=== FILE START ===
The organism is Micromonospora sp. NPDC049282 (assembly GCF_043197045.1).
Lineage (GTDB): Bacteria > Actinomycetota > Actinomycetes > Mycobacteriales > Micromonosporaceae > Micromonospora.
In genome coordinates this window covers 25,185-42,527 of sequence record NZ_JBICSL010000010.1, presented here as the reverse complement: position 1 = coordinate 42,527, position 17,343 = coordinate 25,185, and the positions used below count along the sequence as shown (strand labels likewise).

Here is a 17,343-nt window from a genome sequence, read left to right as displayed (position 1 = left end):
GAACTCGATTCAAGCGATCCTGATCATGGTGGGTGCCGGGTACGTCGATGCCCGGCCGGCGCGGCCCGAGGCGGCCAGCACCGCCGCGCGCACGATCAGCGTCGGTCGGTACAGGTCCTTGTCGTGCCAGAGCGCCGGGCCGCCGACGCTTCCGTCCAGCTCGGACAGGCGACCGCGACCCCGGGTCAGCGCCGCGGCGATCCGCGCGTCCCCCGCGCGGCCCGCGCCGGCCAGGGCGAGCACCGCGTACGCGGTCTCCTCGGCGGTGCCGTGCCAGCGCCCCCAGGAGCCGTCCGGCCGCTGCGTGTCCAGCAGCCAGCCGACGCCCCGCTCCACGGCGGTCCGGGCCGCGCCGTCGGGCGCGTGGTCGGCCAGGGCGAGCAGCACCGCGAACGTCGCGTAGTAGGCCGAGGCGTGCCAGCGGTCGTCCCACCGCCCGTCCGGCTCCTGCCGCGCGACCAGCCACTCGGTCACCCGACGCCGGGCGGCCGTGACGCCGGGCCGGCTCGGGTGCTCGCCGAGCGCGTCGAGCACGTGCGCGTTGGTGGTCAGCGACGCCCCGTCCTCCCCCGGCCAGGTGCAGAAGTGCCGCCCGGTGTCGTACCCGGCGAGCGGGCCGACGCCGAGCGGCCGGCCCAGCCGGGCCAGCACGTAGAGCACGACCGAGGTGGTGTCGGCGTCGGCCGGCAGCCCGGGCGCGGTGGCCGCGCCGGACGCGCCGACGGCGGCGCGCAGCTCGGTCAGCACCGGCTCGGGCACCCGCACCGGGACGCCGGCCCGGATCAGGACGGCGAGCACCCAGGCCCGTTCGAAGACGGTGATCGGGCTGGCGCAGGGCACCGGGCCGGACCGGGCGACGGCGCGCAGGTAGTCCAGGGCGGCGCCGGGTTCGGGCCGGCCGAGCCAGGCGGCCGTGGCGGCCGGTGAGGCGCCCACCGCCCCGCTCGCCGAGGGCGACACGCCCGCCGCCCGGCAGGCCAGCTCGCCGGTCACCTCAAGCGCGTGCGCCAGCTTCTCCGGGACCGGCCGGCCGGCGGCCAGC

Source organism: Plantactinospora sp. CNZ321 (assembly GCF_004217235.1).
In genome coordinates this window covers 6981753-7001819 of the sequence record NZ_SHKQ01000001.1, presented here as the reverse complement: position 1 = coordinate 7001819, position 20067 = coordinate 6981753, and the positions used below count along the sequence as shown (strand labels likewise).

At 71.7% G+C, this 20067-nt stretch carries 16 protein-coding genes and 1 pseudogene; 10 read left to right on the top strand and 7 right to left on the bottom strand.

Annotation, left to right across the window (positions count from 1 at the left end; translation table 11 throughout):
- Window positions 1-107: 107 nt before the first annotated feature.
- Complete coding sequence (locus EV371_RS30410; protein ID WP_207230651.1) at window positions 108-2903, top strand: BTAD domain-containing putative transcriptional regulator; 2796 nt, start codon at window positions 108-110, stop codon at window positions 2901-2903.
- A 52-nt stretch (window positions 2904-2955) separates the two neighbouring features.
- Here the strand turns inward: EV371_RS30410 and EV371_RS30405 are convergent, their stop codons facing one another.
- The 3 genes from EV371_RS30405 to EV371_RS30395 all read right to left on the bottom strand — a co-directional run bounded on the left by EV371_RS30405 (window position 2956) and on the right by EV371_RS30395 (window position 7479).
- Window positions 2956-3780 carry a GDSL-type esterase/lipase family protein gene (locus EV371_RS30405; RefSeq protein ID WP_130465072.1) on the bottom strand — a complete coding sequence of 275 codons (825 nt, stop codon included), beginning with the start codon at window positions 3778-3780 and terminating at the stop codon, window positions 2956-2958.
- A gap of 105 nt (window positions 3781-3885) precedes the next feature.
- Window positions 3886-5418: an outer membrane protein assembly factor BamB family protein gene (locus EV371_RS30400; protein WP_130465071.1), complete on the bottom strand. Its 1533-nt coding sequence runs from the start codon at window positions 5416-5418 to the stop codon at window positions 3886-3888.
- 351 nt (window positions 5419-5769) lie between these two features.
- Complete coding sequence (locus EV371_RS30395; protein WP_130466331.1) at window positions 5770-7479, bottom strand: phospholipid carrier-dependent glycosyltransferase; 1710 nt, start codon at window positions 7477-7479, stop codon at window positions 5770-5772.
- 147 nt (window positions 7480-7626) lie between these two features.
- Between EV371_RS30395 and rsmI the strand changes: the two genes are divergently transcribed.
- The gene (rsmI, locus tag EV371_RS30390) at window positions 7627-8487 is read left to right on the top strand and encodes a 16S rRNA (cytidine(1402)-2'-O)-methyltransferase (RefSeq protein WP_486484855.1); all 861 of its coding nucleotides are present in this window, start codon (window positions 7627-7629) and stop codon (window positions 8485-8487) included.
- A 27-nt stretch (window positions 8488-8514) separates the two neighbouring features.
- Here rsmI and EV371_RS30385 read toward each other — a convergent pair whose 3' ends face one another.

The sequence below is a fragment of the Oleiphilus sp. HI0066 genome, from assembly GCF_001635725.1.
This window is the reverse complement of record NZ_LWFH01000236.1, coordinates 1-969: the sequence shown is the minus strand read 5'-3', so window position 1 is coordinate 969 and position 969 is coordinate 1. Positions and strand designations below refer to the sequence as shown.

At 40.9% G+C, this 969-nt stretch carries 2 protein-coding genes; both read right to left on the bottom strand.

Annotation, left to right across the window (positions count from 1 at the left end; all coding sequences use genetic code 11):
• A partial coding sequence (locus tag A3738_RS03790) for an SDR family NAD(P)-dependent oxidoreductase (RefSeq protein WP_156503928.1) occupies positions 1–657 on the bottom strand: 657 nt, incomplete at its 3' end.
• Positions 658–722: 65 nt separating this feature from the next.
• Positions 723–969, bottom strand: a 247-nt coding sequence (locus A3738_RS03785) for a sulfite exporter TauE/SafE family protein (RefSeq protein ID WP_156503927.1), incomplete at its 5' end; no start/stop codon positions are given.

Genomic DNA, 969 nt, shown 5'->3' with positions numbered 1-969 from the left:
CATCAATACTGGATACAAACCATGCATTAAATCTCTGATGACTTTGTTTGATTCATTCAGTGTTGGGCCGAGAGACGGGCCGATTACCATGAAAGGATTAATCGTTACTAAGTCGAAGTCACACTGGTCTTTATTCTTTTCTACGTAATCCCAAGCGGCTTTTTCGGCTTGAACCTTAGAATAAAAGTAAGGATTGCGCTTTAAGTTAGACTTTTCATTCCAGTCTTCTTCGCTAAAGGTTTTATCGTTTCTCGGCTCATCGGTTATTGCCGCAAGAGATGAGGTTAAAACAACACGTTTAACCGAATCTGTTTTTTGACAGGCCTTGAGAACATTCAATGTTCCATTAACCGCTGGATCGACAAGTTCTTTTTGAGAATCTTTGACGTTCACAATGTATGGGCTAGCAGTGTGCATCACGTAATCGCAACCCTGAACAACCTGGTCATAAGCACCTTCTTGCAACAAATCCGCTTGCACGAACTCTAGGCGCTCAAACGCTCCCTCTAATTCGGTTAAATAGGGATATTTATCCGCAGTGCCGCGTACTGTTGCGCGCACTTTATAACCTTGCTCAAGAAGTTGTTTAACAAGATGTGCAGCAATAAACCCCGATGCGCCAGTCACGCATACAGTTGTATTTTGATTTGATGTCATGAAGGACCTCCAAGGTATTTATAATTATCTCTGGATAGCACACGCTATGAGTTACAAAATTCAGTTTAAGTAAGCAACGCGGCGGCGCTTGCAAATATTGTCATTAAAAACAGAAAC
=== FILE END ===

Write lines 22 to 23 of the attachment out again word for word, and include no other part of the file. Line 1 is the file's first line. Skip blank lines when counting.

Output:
- The gene (rsmI, locus tag EV371_RS30390) at window positions 7627-8487 is read left to right on the top strand and encodes a 16S rRNA (cytidine(1402)-2'-O)-methyltransferase (RefSeq protein WP_486484855.1); all 861 of its coding nucleotides are present in this window, start codon (window positions 7627-7629) and stop codon (window positions 8485-8487) included.
- A 27-nt stretch (window positions 8488-8514) separates the two neighbouring features.